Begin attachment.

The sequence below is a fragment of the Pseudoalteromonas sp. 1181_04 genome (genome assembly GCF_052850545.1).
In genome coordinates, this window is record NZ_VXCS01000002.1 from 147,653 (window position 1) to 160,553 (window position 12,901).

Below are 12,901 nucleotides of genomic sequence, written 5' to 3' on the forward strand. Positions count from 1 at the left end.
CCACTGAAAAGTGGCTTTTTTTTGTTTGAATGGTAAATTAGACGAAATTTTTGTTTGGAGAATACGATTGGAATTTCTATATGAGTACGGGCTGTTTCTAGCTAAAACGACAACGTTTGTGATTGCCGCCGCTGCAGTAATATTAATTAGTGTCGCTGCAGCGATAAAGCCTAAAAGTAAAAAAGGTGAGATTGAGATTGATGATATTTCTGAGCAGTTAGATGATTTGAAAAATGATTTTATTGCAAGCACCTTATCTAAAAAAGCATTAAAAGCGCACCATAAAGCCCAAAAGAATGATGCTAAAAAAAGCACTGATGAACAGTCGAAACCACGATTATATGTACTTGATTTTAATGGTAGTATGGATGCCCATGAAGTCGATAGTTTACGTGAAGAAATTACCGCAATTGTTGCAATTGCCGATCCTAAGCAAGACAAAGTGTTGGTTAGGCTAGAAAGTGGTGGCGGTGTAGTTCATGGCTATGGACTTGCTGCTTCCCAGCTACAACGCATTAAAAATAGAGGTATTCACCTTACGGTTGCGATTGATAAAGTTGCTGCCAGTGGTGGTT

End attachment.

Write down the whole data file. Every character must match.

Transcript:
The sequence below is a fragment of the Pseudoalteromonas sp. 1181_04 genome (genome assembly GCF_052850545.1).
In genome coordinates, this window is record NZ_VXCS01000002.1 from 147,653 (window position 1) to 160,553 (window position 12,901).

Below are 12,901 nucleotides of genomic sequence, written 5' to 3' on the forward strand. Positions count from 1 at the left end.
CCACTGAAAAGTGGCTTTTTTTTGTTTGAATGGTAAATTAGACGAAATTTTTGTTTGGAGAATACGATTGGAATTTCTATATGAGTACGGGCTGTTTCTAGCTAAAACGACAACGTTTGTGATTGCCGCCGCTGCAGTAATATTAATTAGTGTCGCTGCAGCGATAAAGCCTAAAAGTAAAAAAGGTGAGATTGAGATTGATGATATTTCTGAGCAGTTAGATGATTTGAAAAATGATTTTATTGCAAGCACCTTATCTAAAAAAGCATTAAAAGCGCACCATAAAGCCCAAAAGAATGATGCTAAAAAAAGCACTGATGAACAGTCGAAACCACGATTATATGTACTTGATTTTAATGGTAGTATGGATGCCCATGAAGTCGATAGTTTACGTGAAGAAATTACCGCAATTGTTGCAATTGCCGATCCTAAGCAAGACAAAGTGTTGGTTAGGCTAGAAAGTGGTGGCGGTGTAGTTCATGGCTATGGACTTGCTGCTTCCCAGCTACAACGCATTAAAAATAGAGGTATTCACCTTACGGTTGCGATTGATAAAGTTGCTGCCAGTGGTGGTT